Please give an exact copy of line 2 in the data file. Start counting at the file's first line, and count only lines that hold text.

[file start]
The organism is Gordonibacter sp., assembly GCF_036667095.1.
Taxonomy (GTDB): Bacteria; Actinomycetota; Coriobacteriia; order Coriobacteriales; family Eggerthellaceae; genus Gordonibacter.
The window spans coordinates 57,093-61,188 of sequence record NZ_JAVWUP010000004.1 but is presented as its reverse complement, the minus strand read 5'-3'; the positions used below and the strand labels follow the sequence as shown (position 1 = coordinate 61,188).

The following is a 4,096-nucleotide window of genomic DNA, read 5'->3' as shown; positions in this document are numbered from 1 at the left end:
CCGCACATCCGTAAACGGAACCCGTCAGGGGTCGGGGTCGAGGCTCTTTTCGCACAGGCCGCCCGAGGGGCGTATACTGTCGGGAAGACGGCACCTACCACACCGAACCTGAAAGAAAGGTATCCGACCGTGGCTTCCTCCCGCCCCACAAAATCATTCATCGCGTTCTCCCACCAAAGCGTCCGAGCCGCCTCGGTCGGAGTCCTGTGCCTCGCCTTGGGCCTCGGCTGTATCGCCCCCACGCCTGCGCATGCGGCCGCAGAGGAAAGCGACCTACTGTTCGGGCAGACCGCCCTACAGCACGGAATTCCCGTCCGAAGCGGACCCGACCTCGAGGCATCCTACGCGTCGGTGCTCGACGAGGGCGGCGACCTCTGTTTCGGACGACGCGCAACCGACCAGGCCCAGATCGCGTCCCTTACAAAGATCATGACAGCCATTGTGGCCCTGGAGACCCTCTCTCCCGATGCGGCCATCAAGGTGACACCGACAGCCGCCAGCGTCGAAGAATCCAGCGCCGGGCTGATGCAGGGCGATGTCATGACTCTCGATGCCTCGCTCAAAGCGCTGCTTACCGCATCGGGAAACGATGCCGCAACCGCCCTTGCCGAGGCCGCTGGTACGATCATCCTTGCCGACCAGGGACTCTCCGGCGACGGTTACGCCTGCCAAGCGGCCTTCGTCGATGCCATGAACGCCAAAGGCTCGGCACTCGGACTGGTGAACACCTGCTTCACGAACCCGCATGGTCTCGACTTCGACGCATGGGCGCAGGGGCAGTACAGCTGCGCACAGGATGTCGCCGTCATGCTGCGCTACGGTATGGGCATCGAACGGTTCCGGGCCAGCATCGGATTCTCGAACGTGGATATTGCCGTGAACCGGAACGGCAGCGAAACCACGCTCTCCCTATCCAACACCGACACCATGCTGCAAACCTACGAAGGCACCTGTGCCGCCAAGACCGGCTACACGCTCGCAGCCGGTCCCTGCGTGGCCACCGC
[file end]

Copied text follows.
Taxonomy (GTDB): Bacteria; Actinomycetota; Coriobacteriia; order Coriobacteriales; family Eggerthellaceae; genus Gordonibacter.